This, of course, is very different from most predators (all?). Predators have dens, lairs, where their young are born and raised until ready to join the hunt. The same den will be used for years off and on. The den will be as close to the hunting ground as possible yet be out of harm’s way. When I ask, where does that predator live? I’m asking where does it make its home?
What I’ve ignored in my arguments was the difference between nest site and hunting territory. Or at least I haven’t made this distinction clear. I’m full well ready to concede that, once we came down from the trees, we were hunters; that’s why we came down. But once we we down, we were no longer omnivores, we were becoming carnivores. We were adopting the manner of predators: one doesn’t take ones young on the hunt; one brings food back.

My contention is that place to where the food was brought back was by the waterhole. Ergo, we live there today and drink a hell of a lot of water.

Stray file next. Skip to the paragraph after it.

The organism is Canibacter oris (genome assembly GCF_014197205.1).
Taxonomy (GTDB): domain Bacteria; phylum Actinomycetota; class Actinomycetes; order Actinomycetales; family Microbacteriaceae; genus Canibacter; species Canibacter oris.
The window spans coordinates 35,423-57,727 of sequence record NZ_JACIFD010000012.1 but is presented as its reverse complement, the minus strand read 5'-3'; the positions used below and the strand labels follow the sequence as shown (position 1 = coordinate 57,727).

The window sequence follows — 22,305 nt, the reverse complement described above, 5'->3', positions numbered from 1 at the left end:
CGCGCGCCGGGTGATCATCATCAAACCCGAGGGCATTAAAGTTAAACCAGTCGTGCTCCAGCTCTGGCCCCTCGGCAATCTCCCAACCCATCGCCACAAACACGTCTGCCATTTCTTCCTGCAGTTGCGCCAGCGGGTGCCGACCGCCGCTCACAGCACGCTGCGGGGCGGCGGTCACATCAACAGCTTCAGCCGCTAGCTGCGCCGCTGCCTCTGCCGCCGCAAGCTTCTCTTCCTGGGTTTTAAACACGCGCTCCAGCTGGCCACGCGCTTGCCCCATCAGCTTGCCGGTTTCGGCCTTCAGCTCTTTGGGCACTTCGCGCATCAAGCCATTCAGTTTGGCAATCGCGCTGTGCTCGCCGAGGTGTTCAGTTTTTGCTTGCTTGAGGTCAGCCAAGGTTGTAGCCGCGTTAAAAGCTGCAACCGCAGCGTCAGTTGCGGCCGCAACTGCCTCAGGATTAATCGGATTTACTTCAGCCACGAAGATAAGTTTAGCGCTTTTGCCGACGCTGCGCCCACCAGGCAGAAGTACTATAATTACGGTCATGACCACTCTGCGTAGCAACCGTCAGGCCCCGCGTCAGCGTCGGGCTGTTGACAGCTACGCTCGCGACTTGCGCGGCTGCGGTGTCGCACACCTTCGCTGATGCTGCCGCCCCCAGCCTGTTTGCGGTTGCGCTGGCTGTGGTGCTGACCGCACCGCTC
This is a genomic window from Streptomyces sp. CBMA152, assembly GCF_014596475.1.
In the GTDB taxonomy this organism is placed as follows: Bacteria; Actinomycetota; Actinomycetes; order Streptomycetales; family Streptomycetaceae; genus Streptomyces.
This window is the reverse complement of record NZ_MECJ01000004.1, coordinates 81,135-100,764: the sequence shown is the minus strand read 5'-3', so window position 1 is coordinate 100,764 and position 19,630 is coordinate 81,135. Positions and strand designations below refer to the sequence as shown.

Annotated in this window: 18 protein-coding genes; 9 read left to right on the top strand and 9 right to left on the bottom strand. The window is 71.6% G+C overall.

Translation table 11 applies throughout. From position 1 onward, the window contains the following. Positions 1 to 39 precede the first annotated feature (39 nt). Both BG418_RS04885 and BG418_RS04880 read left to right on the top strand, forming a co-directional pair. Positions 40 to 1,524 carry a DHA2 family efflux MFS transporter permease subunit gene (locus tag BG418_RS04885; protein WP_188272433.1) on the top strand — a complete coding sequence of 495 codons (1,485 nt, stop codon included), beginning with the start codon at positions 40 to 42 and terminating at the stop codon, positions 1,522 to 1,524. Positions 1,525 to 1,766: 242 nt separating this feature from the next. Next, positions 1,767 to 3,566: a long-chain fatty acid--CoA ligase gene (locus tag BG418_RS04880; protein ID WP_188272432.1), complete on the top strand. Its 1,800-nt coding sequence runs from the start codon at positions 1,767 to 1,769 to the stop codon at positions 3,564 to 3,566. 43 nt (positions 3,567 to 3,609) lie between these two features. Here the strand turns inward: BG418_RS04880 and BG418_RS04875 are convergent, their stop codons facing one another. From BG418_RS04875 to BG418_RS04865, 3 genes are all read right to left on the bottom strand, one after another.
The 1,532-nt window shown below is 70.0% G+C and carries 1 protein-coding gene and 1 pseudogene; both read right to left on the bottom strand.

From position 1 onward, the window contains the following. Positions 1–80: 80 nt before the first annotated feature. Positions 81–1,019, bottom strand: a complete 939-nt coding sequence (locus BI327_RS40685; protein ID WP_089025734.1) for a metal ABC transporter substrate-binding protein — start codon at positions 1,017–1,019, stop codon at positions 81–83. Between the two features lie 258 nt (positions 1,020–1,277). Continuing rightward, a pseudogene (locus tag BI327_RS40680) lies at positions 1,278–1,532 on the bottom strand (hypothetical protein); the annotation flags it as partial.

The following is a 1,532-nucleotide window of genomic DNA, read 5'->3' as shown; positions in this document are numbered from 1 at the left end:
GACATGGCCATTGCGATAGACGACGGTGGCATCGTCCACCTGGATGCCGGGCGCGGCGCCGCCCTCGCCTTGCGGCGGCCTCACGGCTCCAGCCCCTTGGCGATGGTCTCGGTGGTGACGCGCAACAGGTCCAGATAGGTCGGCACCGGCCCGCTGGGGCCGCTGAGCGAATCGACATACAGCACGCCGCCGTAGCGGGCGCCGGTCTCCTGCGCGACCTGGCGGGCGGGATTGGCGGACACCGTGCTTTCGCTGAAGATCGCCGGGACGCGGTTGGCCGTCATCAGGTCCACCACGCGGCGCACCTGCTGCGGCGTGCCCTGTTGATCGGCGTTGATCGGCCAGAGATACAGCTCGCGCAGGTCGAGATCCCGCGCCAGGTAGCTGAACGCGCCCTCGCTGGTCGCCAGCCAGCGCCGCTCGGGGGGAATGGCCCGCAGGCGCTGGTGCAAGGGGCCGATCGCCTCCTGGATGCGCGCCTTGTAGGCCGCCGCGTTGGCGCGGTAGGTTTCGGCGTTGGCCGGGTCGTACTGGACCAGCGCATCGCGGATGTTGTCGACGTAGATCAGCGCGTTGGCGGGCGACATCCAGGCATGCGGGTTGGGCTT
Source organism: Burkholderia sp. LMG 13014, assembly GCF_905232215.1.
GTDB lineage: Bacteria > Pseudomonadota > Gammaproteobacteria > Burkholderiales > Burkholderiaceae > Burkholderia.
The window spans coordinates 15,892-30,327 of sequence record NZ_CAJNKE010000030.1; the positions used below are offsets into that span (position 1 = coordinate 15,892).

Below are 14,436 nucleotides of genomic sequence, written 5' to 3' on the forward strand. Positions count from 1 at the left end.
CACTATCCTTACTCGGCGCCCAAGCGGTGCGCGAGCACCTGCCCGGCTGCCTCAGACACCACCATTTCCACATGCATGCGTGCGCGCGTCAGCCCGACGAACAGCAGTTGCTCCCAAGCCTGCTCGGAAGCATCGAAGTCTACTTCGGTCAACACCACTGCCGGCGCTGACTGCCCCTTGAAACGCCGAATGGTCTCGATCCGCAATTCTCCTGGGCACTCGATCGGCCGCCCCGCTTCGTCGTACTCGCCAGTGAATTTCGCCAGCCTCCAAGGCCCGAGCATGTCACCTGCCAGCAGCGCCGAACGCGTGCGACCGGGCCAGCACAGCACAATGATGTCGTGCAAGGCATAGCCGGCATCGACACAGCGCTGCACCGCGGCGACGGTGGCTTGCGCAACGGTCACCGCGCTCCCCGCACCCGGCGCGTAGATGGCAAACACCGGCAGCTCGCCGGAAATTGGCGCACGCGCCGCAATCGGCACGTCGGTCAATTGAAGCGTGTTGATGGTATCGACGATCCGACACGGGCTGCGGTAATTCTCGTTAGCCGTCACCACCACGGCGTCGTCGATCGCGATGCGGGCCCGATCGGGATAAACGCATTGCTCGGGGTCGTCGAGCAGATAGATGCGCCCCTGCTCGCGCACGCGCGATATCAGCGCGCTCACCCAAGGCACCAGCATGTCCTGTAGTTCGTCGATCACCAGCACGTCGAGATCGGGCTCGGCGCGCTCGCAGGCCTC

In the end, that argument is dismissed but never rebutted. It’s going to be long after my death when someone in the field has a eureka moment and shouts, “I got it; we’ve always lived where we live, ever since we came down from the trees. How simple. Why did no one think of this before?”
Sorry I’m going to miss it.

Tuesday, May 1, 2012

We Can’t Afford to Legalize Pot

I wrote this in response to an op-ed piece in The Oregonian. Knowing that they'll never publish it, I thought I'd best save the world this way.
Lauren Wiener’s Sunday opinion column in The Big O on legalizing marijuana was well reasoned and sensible. She adequately revealed the limitations of the medical marijuana program. She made a compelling argument for legalization.
Unfortunately, it was beside the point. The war against marijuana was never a public health or safety issue. It isn’t even a moral issue. It is a cultural issue. Marijuana is the drug of choice of the great unwashed bottom-dwellers who drag down society with their devil-may-care, scofflaw attitudes. Artists, musicians, actors, and no end of fringe creative types spend their nights sucking down vast clouds of marijuana smoke while planning the destruction of the American way of life. That’s why we have to prohibit marijuana, it creates disdain for the American political and economic system.